Michail Antonio’s crazy end to the season for West Ham backed up by stats

Michail Antonio was in fine form after the Premier League restart, firing West Ham to safety. But stats show it wasn’t a fluke for the powerful forward.

After drawing with Newcastle and losing to Burnley, there was a genuine fear amongst West Ham fans that we’d hit poor form at just the wrong time. Norwich and Watford were up next, and so the fate of our season could swing on these two games. But 5 goals from Michail Antonio in those key games all but ensured our survival.

Before the restart Antonio had managed two Premier League goals and two Assists (all stats today are from understat) in 13 games, so scoring 8 more in the 9 games after the restart might seem like it was all a bit of a fluke. But despite the massive change, stats suggest that he had been underperforming the rest of the season, and returned to expectation for the run-in.

So if you are thinking how could we possibly measure this, welcome to the world of ‘Expected’ Goals and Assists, or xG and xA. Statisticians pour over data from the top level of football all over the world and from that can estimate how likely a shot is to lead to a goal given a number of variables:

  1. Body part used (head, right foot, left foot etc)
  2. Proximity to defenders
  3. Goalkeeper position
  4. Ball under control/first time/volley
  5. Other things that are too smart for me

When a player scores a lot of goals in a short space of time, usually their goals exceed their xG. Maybe they’re just hitting a purple patch of form and finding the corner every time, or keepers make mistakes and it means shots that were less likely to go in end up in the back of the net. Over the course of multiple seasons, you are unlikely to outperform these xG stats unless you are a top player such as Sergio Aguero, Robert Lewandowski or Mo Salah.

West Ham United’s English midfielder Michail Antonio (2nd R) celebrates with teammates after scoring the opening goal of the English Premier League football match between West Ham United and Watford at The London Stadium, in east London on July 17, 2020. (Photo by Adam Davy / POOL / AFP) / RESTRICTED TO EDITORIAL USE. No use with unauthorized audio, video, data, fixture lists, club/league logos or ‘live’ services. Online in-match use limited to 120 images. An additional 40 images may be used in extra time. No video emulation. Social media in-match use limited to 120 images. An additional 40 images may be used in extra time. No use in betting publications, games or single club/league/player publications. / (Photo by ADAM DAVY/POOL/AFP via Getty Images)

For Antonio’s last 9 games of the season, in which he scored 8, his xG was 7.77. So he was getting himself in positions and taking shots that mean if he had scored less than 8, he would have been underperforming his expectation! Imagine if one of his four against Norwich had been saved/hit the post, and we would have been able to say that Antonio, with 7 goals in 9 games, wasn’t hitting his expectations. But if you think about some of the chances he missed, he could have outperformed by a greater amount as well.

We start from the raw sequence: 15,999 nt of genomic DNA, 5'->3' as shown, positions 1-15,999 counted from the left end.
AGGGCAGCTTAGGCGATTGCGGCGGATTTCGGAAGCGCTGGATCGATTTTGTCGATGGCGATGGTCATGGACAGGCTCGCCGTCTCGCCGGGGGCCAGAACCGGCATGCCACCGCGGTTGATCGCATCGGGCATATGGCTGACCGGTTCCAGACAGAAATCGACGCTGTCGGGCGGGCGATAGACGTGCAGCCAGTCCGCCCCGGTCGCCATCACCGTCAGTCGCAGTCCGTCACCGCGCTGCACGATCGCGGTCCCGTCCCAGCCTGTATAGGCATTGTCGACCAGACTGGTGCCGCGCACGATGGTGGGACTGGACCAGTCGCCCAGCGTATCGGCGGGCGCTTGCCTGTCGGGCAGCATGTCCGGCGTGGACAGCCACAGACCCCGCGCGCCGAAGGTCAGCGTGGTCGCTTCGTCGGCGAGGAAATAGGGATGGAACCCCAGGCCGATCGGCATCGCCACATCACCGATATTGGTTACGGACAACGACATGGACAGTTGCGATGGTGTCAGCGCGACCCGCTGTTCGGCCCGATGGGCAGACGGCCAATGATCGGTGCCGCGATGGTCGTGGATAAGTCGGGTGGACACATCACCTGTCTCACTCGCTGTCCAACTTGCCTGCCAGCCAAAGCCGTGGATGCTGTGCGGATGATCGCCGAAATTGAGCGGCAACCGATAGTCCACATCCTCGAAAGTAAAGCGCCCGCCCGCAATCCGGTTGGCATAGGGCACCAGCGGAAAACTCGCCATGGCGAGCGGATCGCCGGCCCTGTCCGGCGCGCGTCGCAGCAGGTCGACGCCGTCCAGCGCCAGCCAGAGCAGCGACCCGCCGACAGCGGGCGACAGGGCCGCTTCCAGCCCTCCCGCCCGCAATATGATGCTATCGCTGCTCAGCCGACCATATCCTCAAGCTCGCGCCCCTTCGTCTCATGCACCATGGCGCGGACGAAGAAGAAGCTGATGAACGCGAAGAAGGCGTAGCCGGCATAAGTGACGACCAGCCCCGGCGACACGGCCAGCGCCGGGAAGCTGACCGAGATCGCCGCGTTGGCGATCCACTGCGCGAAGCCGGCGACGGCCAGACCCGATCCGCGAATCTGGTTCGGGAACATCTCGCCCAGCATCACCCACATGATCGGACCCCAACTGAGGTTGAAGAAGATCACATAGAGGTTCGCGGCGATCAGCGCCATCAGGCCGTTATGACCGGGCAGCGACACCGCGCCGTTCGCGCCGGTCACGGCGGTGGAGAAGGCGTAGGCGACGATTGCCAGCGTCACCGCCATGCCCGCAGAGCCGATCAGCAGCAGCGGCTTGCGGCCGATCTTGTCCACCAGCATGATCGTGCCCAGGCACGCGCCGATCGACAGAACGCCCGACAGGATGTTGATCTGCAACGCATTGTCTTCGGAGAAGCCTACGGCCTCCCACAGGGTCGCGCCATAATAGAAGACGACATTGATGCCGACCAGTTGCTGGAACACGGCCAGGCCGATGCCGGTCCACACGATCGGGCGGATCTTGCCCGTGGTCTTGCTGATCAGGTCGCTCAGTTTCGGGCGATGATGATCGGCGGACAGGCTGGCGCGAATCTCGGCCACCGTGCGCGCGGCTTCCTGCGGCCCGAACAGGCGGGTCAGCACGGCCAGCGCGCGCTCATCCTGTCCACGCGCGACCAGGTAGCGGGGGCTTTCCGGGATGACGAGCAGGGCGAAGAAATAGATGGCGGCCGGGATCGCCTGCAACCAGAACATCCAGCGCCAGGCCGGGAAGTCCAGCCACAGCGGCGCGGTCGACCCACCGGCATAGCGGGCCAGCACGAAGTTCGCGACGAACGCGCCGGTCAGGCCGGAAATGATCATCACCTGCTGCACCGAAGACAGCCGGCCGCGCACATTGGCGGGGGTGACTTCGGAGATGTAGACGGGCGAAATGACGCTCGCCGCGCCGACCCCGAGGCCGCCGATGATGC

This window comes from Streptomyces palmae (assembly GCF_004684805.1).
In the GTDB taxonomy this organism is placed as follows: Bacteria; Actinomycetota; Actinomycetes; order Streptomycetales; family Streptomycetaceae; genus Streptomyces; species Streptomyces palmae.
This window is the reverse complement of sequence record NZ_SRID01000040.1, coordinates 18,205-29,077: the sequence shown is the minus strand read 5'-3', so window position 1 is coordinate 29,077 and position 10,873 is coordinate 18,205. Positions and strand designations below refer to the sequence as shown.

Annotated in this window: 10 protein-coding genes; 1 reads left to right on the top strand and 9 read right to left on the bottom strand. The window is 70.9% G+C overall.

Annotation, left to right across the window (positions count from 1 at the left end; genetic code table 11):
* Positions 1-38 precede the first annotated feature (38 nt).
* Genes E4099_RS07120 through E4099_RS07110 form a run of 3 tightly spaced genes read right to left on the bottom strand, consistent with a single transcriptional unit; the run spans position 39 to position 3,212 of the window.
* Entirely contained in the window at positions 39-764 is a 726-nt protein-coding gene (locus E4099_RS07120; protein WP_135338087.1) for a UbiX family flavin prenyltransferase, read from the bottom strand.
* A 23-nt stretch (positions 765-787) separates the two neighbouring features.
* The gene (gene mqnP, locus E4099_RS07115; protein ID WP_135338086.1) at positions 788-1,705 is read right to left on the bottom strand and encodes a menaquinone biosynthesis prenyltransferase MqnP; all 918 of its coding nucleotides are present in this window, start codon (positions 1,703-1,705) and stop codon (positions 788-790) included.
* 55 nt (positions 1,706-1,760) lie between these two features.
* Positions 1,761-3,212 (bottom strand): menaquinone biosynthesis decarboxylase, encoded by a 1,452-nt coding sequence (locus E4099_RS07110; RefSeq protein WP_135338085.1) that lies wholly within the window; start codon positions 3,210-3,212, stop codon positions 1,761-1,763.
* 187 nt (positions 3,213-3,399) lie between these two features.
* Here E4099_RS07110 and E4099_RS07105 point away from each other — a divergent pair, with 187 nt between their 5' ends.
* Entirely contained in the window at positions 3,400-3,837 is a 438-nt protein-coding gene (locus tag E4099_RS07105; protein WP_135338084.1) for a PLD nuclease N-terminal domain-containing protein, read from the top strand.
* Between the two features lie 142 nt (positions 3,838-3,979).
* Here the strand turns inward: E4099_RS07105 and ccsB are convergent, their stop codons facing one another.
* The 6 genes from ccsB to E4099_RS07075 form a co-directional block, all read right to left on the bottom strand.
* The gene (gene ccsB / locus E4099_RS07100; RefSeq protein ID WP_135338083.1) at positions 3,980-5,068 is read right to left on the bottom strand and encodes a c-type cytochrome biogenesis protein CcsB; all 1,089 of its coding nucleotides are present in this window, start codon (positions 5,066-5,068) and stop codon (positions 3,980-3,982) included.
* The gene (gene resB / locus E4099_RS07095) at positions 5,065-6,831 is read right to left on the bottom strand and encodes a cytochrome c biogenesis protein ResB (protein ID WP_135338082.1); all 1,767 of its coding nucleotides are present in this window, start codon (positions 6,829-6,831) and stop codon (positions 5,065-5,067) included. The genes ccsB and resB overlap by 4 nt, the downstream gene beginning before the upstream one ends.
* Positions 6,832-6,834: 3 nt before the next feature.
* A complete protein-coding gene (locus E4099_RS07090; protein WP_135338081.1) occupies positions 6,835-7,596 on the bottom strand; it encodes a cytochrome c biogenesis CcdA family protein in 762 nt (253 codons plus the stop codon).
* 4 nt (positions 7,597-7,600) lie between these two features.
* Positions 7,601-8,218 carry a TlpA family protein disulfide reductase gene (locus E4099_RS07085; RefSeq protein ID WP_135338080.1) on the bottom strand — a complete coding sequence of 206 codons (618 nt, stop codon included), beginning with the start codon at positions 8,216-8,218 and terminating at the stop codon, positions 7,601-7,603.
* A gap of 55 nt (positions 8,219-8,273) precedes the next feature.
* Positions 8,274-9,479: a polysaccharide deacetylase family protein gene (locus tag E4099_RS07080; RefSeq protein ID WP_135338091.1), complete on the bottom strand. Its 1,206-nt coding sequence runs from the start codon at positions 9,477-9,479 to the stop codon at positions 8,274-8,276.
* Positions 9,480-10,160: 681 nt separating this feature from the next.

So, does this mean we can expect Antonio to be running against top names in competition for the golden boot next season? Unlikely. But not impossible. Antonio’s finishing, even in that great run in, can leave a lot to be desired as his technique isn’t overly robust. He was getting in great positions to finish off chances in the run-in, and that is the key to maintaining his scoring rate because he isn’t going to crack in 5 or 6 goals a season from outside the area. If his effort level stays high and David Moyes continues with his focus on the dynamic attack at West Ham, we’ll see the decent output from the former Forest man.

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In fact, comparing his output other mobile strikers/wingers like Antony Martial shows he can really perform at a high level with some respect to consistency. Take a look at the picture in the tweet below.

Whilst comparing players isn’t always perfect, especially given the average quality difference between Manchester United’s players and ours, it paints a pretty impressive picture for Antonio. You can see that although the actual goals per 90 minutes are pretty much equal, Antonio is getting shots off from positions where he is more likely to score (higher xG per 90) whilst at the same time creating better chances for his teammates according to xA.

So if I’m David Moyes, I’m getting Antonio in to do extra shooting practice all through the offseason, because a little quality in those areas could transform Antonio into a top Premier League striker. Antonio is already fantastic in the air, strong enough to fend off most defenders and has the pace to burn when getting in behind. If he can sort his finishing in one on one situations then it wouldn’t be too strange to be seeing 20 goals from him during the campaign. Something West Ham have been crying out for for years.

Next: West Ham’s Haller showing determination to right some wrongs

Is Antonio going to step up and be the leading man for West Ham in seasons to come? Or is all of this xG nonsense over-inflating something that should be viewed as a small purple patch? Let us know on social media or in the comments below!